A Virginia state judge rejected an attempt by the Portsmouth Police Department to have the cityâ€™s elected prosecutor removed from felony cases that police have brought against state Sen. Louise Lucas (D), local NAACP leaders, and a number of the cityâ€™s public defenders in connection with what police allege was a criminal conspiracy to destroy the cityâ€™s Confederate monument.
The decision by Judge Claire Cardwell would allow Commonwealthâ€™s Attorney Stephanie Morales to handle the cases, as she was generally elected to do. The Portsmouth police, in what seemed like an effort to conflict her out of the cases, tried to subpoena Morales even though she wasnâ€™t on the scene of the destruction back in June.Â
â€œThe judgeâ€™s ruling was that there was no basis for a request for the subpoena, and therefore she said the subpoena couldnâ€™t issue,â€Â Edward Ungvarsky, an attorney representing Morales, told HuffPost. â€œI think the judge made her decision based upon the facts and the relevant law.â€
It is unclear precisely how Morales will handle the cases now that sheâ€™s poised to take over the prosecutions, but she has aligned herself with the progressive prosecutorsâ€™ movement and successfully prosecuted a former Portsmouth police officer for killing an unarmed Black teenager.Â
â€œThe upshot of today is that Ms. Morales is the prosecutor in all of the cases and she will address the cases in the normal fashion,â€ Ungvarsky said. The next step, he said, would be for the police department to provide Morales with police reports and other investigative files, which may then be shown to the defendants where legally required.Â
The unusual and questionable felony charges against Lucas and other prominent figures have thrown the Portsmouth government into a state of chaos. Portsmouth Police Chief Angela Greene â€• who has now aligned herself with Lucasâ€™ political opponents â€• was suspended by the cityâ€™s now-former city manager. The majority-white city council, which appears to back Greene, had seemed prepared to fire the city manager, who resigned just ahead of a council meeting.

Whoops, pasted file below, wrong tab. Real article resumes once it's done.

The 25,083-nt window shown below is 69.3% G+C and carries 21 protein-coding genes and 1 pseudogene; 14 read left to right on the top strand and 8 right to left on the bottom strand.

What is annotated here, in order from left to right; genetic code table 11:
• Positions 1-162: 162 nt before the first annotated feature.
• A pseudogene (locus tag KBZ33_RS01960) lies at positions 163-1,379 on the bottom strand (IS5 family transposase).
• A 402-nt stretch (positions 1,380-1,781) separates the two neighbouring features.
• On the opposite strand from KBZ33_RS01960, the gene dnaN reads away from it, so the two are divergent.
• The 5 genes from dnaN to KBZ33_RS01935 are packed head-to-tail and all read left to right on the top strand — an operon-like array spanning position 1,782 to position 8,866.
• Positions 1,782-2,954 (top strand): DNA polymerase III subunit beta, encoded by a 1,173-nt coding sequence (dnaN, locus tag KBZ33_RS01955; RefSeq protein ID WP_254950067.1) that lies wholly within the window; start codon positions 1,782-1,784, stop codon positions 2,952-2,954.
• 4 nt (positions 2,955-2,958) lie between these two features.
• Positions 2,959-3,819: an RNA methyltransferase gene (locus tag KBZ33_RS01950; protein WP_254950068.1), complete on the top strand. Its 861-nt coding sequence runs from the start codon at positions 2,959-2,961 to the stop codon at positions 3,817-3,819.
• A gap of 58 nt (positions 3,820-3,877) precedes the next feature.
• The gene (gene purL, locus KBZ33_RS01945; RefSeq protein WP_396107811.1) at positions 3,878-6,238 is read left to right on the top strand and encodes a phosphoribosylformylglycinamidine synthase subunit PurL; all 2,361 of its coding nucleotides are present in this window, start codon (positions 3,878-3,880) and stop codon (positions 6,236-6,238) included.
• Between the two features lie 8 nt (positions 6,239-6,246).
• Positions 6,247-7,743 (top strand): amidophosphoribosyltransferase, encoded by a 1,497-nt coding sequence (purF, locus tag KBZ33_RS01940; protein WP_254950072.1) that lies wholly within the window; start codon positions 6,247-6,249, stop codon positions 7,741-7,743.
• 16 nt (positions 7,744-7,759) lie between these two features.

In the early afternoon of June 10, Lucas was at the site of Portsmouthâ€™s Confederate monument after police officers arrested two NAACP leaders who approached the monument. Lucas, who had no formal role in the Portsmouth city government, told officers they should not arrest protesters, some of whom spray painted the monument while she was on the scene. Hours later, after night fell, demonstrators brought sledgehammers to the monument and decapitated four statues. One of the statues of a Confederate soldier fell on a protester, severely injuring him.
Lucas subsequently called for Chief Greeneâ€™s resignation, saying the police department should have stepped in when the situation became a threat to public safety. Portsmouth Police Sgt. Kevin McGee wrote a letter to the city government blasting Lucas, calling her rhetoric against the chief â€œdisgustingâ€ and â€œrepulsive.â€Â
Greene subsequently praised McGee for sending that letter and allowed him to bring felony charges against Lucas and other defendants that heâ€™d previously attacked. McGee also disparaged Morales in the letter and wrote that he was â€œafraid of … persecution and prosecution for doing my job.â€ Police sources previously told HuffPost that McGee was one of the officers who had pushed for the ouster of then-Chief Tonya Chapman, who was the first Black female police chief in the state of Virginia and who spoke out against aÂ culture of racismÂ inside the Portsmouth Police Department after her dismissal.
Ungvarsky, Moralesâ€™ attorney, said the prosecutor hasnâ€™t yet determined how sheâ€™ll handle the 19 cases going forward.
â€œOnce she has the investigative materials, sheâ€™ll look at the cases and address them in the normal course, just like she looks at and addresses all cases, and then make whatever actions and decisions are appropriate,â€Â Ungvarsky said.Â
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